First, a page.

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1.28 A Scale Model of Space

Intuition is useless when it comes to scales of time and space that are far beyond human experience. Take a scale model: the state map you might have in your car has a scale of 1 inch to 10 miles or so, shrinking space by a factor of 500,000. The globe in a school or office shrinks space even further. We can shrink space by any factor; choosing 1:300,000,000 brings the Earth down to 4 cm — the size of a golf ball. At this scale, if the Earth were in front of you, the Moon would be at arm's length, and not much bigger than a pea.Mars would be the size of a gumball, 800 feet away at its closest approach. Jupiter would be a beach ball a mile and a half away. And the Sun would be an incandescent globe fourteen feet across at a distance of 1500 feet.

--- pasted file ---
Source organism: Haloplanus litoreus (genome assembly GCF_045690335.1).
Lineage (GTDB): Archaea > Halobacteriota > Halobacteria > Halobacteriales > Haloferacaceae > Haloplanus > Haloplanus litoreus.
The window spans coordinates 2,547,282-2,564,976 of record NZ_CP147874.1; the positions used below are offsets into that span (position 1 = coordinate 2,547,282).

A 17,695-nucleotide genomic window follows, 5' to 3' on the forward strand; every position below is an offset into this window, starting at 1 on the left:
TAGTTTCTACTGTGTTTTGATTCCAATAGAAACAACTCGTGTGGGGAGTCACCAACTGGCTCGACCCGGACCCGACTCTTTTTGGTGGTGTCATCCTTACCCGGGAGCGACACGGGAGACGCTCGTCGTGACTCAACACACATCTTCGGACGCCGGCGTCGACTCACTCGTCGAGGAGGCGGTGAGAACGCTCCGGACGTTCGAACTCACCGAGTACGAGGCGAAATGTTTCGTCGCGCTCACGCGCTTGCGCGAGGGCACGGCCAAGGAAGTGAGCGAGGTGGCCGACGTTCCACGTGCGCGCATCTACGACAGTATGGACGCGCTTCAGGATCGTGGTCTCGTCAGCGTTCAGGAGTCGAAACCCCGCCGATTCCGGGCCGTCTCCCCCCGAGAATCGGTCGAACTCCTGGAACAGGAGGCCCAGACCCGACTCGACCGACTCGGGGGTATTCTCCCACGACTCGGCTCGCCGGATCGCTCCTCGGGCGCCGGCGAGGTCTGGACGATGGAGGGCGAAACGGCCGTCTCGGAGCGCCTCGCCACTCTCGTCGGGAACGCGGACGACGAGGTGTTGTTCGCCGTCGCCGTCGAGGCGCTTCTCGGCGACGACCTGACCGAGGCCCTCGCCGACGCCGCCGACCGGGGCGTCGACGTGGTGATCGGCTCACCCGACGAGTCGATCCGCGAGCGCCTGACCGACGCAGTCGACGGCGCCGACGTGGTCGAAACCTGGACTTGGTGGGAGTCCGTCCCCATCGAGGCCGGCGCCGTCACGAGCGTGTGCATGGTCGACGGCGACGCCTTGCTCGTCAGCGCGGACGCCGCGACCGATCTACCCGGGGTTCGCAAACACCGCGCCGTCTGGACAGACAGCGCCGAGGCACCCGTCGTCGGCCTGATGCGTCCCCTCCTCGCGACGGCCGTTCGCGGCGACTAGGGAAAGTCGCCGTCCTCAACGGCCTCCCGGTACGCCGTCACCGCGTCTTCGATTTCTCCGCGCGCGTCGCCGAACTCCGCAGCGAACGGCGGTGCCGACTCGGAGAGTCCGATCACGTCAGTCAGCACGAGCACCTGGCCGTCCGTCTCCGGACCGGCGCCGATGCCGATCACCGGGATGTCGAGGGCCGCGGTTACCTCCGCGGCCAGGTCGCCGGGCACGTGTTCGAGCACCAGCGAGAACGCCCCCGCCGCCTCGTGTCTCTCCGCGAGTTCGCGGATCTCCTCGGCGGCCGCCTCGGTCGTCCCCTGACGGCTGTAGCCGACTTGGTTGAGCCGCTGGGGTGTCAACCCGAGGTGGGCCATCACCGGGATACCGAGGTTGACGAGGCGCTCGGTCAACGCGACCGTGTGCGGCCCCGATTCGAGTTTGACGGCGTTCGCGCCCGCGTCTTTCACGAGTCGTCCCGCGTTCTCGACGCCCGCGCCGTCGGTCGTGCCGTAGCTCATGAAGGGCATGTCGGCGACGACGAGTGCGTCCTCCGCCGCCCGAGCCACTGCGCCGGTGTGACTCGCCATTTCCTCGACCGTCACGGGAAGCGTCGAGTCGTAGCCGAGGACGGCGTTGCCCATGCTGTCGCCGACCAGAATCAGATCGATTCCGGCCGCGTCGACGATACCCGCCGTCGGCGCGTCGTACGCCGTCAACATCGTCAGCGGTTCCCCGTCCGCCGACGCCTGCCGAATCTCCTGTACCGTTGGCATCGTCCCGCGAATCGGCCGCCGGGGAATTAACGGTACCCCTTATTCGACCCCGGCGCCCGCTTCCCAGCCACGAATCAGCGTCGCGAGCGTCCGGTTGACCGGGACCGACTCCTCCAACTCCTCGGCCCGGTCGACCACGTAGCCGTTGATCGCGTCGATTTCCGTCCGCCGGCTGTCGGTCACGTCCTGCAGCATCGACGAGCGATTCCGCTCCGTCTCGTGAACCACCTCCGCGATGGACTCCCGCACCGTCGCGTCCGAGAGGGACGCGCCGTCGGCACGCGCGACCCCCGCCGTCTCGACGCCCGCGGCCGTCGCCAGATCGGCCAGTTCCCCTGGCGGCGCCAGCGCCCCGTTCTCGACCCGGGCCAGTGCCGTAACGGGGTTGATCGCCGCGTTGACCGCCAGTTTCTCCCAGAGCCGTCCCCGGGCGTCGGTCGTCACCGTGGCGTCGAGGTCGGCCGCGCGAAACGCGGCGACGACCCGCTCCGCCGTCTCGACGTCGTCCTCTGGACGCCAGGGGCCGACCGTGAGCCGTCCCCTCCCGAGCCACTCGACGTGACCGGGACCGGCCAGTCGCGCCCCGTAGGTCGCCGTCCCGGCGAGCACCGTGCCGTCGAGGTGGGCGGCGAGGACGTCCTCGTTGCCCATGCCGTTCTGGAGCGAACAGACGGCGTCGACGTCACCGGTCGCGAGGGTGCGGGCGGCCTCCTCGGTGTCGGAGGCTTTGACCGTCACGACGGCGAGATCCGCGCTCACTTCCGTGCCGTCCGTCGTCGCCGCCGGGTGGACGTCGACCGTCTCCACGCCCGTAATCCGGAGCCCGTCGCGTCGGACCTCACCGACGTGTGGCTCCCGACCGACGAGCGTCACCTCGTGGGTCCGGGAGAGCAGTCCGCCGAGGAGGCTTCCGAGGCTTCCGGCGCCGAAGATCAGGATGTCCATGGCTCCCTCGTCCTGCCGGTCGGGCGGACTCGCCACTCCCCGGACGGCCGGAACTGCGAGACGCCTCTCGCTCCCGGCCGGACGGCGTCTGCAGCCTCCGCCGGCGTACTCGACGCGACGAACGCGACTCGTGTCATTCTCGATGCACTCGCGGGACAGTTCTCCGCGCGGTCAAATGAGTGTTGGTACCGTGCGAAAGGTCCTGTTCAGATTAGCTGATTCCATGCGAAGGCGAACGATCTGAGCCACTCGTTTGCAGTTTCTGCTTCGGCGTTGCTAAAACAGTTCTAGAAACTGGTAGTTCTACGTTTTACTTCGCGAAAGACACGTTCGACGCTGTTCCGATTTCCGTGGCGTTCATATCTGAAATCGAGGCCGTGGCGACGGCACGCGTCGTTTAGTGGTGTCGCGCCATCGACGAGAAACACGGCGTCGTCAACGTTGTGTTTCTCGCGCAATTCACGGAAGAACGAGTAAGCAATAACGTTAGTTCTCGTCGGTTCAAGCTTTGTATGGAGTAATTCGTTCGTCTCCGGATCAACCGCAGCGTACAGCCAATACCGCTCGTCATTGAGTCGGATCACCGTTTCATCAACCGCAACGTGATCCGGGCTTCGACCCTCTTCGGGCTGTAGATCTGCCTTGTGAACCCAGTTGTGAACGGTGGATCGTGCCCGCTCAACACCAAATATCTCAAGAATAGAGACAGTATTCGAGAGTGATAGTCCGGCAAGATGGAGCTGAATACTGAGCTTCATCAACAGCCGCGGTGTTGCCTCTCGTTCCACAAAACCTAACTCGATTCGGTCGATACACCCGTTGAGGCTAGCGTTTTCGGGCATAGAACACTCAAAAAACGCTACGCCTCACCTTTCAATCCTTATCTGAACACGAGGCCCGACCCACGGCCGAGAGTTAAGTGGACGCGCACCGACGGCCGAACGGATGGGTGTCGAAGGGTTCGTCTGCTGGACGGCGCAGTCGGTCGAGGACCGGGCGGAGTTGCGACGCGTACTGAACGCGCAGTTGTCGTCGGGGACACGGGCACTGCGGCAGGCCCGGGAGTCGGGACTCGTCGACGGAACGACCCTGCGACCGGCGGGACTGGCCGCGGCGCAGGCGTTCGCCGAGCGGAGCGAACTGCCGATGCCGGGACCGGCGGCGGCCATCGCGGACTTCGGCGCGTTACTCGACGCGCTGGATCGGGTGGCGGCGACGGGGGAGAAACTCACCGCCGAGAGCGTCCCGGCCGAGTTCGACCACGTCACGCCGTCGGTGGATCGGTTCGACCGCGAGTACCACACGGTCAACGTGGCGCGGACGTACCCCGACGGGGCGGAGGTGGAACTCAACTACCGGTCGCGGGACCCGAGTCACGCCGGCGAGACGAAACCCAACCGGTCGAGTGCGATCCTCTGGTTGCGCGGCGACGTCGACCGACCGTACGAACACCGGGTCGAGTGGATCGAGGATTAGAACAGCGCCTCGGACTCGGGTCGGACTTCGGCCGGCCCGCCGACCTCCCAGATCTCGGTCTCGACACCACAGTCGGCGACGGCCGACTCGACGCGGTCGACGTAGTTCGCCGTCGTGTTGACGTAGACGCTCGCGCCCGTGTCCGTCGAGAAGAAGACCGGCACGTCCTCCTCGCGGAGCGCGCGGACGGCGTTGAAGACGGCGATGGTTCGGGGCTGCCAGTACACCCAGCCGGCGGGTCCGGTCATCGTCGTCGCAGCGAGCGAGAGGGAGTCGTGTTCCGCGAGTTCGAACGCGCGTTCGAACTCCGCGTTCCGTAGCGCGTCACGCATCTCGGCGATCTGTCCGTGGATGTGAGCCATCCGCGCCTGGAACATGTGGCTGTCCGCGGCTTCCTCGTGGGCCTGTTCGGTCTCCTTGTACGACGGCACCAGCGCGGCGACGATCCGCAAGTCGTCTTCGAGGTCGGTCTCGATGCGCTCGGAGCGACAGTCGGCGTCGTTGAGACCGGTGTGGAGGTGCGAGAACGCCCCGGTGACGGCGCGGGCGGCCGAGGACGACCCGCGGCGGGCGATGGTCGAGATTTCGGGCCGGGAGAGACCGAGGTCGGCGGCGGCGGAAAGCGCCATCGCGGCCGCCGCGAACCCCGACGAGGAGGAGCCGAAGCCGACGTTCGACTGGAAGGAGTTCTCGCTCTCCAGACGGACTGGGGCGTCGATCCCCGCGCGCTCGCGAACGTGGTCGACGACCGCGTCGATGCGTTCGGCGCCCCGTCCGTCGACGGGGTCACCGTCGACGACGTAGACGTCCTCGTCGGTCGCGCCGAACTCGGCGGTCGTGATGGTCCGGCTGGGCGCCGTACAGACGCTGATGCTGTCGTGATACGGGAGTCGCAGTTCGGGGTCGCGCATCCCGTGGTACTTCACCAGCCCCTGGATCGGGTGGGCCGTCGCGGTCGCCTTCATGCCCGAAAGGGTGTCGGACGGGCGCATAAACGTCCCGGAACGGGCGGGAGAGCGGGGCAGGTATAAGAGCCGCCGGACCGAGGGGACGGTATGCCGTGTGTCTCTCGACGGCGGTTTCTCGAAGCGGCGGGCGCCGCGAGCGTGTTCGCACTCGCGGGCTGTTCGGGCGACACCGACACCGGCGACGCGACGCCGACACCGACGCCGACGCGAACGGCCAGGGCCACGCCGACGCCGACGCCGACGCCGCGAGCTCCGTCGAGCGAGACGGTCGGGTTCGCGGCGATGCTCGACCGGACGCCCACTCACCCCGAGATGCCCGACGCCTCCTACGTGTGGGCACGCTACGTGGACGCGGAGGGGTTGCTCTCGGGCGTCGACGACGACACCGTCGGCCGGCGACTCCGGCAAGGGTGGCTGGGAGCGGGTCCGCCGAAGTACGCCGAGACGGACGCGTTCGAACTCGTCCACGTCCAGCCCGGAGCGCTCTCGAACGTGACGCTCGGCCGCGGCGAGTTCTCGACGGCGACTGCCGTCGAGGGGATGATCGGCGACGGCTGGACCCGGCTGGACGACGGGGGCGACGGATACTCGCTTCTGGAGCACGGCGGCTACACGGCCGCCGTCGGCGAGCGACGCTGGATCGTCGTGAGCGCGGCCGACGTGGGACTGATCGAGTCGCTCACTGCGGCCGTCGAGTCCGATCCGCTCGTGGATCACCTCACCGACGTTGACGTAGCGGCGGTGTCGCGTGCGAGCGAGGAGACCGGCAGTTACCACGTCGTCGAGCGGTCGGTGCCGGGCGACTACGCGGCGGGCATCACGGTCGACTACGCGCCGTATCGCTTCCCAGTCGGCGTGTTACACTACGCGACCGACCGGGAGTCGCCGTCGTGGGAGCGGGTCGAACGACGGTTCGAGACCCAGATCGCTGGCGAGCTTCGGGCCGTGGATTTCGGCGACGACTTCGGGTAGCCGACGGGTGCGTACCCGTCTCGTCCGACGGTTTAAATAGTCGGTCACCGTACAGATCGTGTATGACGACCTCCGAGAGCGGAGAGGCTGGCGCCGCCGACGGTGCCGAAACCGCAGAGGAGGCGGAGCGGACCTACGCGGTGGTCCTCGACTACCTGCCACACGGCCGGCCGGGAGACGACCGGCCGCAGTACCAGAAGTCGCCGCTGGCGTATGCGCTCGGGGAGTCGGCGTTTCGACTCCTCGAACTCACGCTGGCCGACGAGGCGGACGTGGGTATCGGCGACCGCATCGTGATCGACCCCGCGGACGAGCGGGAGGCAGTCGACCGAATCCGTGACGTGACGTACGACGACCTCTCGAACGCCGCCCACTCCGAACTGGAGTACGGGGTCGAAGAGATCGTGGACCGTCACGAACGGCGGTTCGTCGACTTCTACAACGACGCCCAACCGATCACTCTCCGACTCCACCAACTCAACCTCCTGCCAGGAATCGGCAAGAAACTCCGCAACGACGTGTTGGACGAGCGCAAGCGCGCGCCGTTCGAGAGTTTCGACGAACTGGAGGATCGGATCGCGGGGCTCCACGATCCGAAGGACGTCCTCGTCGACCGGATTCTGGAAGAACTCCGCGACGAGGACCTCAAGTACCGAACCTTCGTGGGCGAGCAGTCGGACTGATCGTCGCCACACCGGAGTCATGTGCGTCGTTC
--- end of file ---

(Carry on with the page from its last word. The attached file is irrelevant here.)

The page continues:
So far, it's fairly comforting. Golf balls, peas, and beach balls are familiar objects. The entire solar system is 12 miles across — the size of a small town. Notice how empty space is; this small town contains a star the size of a bus at the center, nine planets (none larger than a beach ball), asteroids and meteors that would be no bigger than specks of dust, and nothing else. Wait, we're just getting started. At a 1:300,000,000 scale, the nearest stars are 20,000 miles or more distant. In other words, if each solar system is a "town," space is so empty that the Earth's surface would contain only one town.